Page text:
Strong abdominal muscles can go a long way in avoiding back problems. And if you’ve already suffered an injury, strengthening your abdominal muscles can help prevent you from reinjuring yourself.
Why is that? Because the complicated network of muscles and ligaments that connect to the spinal column provide important support, strength and stability for the spine, and well-conditioned abdominal muscles help decrease stress on the spine. Unlike muscles in our arms and legs, which get some exercise just from daily activities, our abdominal muscles don’t often get much of a workout. That’s all the more reason we need to incorporate exercise into our daily routine.
Walking Walking has a wealth of benefits. It helps build strength in muscle groups that hold your body upright, improving flexibility and increasing the production of pain-fighting endorphins. If you have ongoing back pain, balanced and stable walking enhances your ability to continue doing everyday activities, while reducing the likelihood of additional back pain.
Walking is low-impact, allowing the muscles to be worked without causing much stress or impact on the spine. If you decide to incorporate walking into your daily routine, remember to keep a brisk pace, good form and try to walk for about 30 minutes (or 2 miles) three or four times a week.
Water therapy exercise An even gentler form of exercise if water therapy. That’s because the water counteracts gravity and helps support your weight. Water also provides friction against movement, allowing strengthening and conditioning, while reducing the risk of further injury from losing your balance. The support provided by water can be very helpful for anyone who is overweight because the water counteracts the extra body weight, allowing free movement in the water. Water therapy is also a great form of exercise for anyone suffering from osteoarthritis.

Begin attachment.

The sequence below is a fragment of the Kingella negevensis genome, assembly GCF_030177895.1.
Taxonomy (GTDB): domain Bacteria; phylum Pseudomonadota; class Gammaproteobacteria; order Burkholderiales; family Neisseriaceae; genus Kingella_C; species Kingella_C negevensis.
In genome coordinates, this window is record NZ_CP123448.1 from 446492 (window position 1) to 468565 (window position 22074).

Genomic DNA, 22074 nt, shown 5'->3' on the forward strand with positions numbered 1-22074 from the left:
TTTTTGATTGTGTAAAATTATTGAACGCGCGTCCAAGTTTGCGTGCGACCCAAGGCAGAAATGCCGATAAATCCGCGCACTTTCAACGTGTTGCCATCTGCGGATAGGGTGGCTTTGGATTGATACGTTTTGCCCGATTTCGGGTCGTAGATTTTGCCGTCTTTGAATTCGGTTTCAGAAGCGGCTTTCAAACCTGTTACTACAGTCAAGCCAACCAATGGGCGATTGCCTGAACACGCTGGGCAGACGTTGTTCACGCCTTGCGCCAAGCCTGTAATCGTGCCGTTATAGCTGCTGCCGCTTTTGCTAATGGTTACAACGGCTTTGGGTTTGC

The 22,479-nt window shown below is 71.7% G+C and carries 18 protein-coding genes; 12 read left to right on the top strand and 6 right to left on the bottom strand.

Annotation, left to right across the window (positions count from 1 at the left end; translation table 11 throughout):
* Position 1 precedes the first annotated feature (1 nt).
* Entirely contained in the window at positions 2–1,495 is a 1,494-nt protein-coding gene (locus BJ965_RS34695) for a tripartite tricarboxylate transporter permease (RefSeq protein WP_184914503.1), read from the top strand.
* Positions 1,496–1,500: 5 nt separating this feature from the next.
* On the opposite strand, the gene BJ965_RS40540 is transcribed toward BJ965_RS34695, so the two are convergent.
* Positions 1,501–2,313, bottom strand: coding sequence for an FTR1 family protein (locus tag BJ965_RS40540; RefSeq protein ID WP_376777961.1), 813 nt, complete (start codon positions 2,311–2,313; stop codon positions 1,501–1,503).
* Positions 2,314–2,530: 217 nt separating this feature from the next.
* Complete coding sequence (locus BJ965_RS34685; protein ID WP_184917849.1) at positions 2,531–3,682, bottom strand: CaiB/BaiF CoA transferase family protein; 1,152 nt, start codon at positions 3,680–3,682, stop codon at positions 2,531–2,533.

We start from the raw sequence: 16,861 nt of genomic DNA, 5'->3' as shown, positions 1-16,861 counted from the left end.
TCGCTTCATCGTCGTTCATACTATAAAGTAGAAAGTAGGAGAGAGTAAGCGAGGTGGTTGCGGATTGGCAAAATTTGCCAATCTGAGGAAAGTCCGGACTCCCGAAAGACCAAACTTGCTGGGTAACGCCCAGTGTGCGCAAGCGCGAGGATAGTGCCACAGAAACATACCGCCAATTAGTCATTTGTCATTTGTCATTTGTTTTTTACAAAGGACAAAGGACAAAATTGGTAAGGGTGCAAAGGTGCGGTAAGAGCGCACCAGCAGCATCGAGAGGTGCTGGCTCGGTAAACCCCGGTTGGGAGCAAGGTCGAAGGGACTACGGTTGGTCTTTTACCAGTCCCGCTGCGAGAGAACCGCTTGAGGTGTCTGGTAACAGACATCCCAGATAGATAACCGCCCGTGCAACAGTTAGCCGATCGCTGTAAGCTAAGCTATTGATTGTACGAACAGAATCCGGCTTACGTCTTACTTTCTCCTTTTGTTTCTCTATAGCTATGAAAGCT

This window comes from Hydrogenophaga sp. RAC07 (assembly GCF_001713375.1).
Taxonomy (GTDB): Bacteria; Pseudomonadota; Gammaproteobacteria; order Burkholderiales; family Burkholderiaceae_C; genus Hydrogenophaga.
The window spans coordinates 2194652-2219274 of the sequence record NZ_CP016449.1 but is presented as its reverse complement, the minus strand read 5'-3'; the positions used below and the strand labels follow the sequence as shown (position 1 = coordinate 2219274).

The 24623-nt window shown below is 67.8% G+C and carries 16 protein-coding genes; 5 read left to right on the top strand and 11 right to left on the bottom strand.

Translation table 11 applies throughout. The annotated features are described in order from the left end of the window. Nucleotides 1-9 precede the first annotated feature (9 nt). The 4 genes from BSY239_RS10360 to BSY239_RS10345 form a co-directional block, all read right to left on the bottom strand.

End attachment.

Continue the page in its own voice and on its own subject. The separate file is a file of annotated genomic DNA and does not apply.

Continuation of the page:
Calm and quiet For some people, additional benefits can be enjoyed from calm and quiet forms of exercise like yoga or tai chi. Yoga, for example, involves a lot of gentle stretching, which increases blood flow, allowing nutrients to flow in, toxins to flow out, and providing overall nourishment of the muscles and soft tissues in the lower back. Tai Chi involves a lot of movement, but they are slow, gentle, flowing movements of the body; not jarring motions that create impact on the spine. Both forms of exercise incorporate meditative techniques that can help ease stress and anxiety, which can also help in easing back pain. And according to the Mayo Clinic, regular exercise can: ■ Put you in a better mood by stimulating your brain chemicals and leave you feeling happier than you were before you worked out.
■ Help combat – or manage chronic diseases such as high blood pressure, high cholesterol and Type 2 Diabetes.
■ Help you control your weight.
■ Boost your energy level.
■ Promote better sleep.